Comfrey Medicinal Uses: The Herbalist's Notebook

This seasonal guide to medicinal herbs highlights the uses, collection, and dosages of comfrey.

| June/July 1992

Comfrey, Symphytum officinale

Every year comfrey leaves are a main ingredient in a healing salve we use for wounds, scratches, sunburn and a variety of other skin irritations experienced in a typically busy summer. And the leaves and roots go into tea along with other herbs for coughs and congestion—and especially for an asthma tea for my daughter.

Several years ago, when I was both working and going to school, I started to develop ulcer symptoms. Comfrey tea became part of my daily regimen and within just a few weeks, all my symptoms were gone. It's hard to imagine our home medicine chest without comfrey in one form or another.

Comfrey Medicinal Uses

Comfrey has several medicinal actions. It is known as a vulnerary and as an astringent. These properties make it useful in the healing of minor wounds, both internal and external. Comfrey can be used for minor injuries of the skin, where it will work to increase cell production, causing wounds to heal over rapidly. It can be used internally for stomach and duodenal ulcers, where it will have the same effect. Comfrey is also demulcent, producing a mucilage that coats and soothes irritated tissues. It will help reduce inflammation, and at the same time lessen scarring.

Comfrey also has expectorant properties and has a relaxing effect on the respiratory membranes. Since it helps relax and soothe membranes, it is useful in coughs, asthma, and bronchitis. As an astringent, comfrey can also help control slow bleeding, as in the case of ulcers.

Comfrey Plant Description

Comfrey is a tall, rough-leaved plant found growing in waste places and old fields. It can become a nuisance since it reproduces rapidly—even from just a tiny bit of root.

Comfrey roots grow deep in the soil and are covered with a dark brown bark that reveals a white inner core when cut. The stems and leaves are covered with coarse, bristly hairs. Leaves are large near the bottom of the plants, up to 12 inches long, and get smaller toward the top. The stalks of lower leaves are long, and when torn, they produce tough and rubbery fibers that stretch before tearing. The leaves are lance- or oval-shaped, with softly pointed tips. They occur alternately along the stem and have simple, smooth margins. Generally, the leaves, stems, and roots all produce a extremely mucilaginous juice when broken. Plant height is up to 3 or 4 feet.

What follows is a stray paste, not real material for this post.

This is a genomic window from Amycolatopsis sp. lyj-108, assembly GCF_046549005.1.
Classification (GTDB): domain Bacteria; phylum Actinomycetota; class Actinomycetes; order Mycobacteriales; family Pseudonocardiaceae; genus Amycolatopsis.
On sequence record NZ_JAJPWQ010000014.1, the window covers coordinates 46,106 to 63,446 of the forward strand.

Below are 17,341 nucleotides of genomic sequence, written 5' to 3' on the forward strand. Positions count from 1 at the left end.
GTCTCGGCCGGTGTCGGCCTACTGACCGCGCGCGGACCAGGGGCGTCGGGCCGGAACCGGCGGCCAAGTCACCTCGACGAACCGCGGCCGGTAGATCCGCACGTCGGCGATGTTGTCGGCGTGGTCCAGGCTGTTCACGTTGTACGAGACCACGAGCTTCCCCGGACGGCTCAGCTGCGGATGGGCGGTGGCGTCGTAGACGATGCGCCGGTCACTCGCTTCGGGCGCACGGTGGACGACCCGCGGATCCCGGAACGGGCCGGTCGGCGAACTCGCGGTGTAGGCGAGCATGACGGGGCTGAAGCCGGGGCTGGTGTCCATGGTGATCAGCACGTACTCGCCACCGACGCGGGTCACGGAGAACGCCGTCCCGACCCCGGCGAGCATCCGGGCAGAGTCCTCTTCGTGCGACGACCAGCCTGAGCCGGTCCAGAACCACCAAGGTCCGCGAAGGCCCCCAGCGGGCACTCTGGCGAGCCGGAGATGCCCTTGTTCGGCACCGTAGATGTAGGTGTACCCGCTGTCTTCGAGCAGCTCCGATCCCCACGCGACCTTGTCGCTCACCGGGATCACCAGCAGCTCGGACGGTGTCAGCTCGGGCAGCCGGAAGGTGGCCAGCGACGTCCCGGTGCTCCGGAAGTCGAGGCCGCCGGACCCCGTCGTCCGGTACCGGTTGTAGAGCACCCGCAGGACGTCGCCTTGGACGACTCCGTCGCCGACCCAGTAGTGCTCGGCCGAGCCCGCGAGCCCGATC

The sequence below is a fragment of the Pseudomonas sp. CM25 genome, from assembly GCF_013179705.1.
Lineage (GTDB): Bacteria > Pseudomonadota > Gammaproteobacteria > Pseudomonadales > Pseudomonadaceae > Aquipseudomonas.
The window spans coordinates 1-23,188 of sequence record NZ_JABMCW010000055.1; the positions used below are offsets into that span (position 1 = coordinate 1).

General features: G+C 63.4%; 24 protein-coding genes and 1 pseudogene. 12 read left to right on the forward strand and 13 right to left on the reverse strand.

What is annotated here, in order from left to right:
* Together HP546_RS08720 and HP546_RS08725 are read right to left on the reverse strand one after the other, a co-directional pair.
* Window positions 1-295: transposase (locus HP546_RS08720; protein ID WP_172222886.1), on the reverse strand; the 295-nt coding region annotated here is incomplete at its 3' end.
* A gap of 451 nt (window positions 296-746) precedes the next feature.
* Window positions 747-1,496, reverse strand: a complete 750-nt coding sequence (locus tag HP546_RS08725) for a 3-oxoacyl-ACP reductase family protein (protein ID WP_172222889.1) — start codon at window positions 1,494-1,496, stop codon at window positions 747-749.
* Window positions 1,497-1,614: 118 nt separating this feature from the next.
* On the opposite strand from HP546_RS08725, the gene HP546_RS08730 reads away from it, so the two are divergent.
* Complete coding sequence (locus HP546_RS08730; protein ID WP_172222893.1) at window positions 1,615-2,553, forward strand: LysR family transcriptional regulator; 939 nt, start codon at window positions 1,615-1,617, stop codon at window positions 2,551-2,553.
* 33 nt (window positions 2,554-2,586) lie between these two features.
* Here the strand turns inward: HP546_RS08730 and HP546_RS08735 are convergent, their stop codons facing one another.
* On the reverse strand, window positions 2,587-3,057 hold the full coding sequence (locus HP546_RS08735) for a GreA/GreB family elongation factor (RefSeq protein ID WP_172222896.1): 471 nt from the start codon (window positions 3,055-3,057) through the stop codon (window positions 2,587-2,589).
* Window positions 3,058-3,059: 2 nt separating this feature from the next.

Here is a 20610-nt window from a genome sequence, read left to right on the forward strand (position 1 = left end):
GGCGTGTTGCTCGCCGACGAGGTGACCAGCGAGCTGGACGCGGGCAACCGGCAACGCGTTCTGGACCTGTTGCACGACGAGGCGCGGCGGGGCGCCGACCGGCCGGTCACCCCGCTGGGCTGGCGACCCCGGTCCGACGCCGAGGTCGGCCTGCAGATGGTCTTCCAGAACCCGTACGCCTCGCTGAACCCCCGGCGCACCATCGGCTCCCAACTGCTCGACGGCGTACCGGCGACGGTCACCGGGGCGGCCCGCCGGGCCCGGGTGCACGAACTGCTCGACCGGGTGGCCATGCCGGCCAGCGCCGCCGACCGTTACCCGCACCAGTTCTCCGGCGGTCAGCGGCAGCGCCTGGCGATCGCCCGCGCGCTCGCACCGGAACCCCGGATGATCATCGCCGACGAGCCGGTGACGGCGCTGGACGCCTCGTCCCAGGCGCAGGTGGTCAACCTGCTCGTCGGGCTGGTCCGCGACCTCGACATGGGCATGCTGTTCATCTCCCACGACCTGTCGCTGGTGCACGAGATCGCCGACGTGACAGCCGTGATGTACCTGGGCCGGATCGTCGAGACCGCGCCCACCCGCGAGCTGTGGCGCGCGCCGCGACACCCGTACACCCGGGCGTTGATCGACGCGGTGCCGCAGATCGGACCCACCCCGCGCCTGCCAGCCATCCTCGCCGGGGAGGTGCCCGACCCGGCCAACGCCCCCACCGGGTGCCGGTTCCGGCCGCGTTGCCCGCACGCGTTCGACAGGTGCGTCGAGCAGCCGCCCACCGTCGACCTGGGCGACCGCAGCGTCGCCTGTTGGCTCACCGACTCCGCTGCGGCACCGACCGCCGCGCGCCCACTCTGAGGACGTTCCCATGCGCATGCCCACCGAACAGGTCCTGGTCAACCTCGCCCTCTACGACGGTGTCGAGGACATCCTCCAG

4/1/2016 11:50:05 AM

I have a facial injury which did not heal properly and has been ulcerated for several years. I had been using, with limited success, another herbal treatment at night to gradually re-open the wound and draw the unhealed portion to the surface of the skin so that it can reach the air and heal properly. Of course, the sight of a small scar gradually opening to expose a very noticeable deep injury is not pretty. I did not want to place toxic makeup ingredients on a healing wound, and I discovered that comfrey powder mixed with 2 parts baking soda matches my skin color for adequate coverage in public. Thanks to this article, I learned that comfrey powder, though useful for cosmetic purposes, may have been promoting continued ulceration of the injury in this case by healing the surface too rapidly when the wound had reached a point when it really needs to stay open to be exposed to the air for a few days so that it can heal completely.

8/30/2014 1:29:13 AM

Please note that any herb that can be used as a medicine should be taken with care. I have heard of at least one woman who uses Comfrey regularly who says that only one cup of tea should be made and that cup is to be drank throughout the day. Three to four times a day. I personally would not drink three to four cups of this tea per day.

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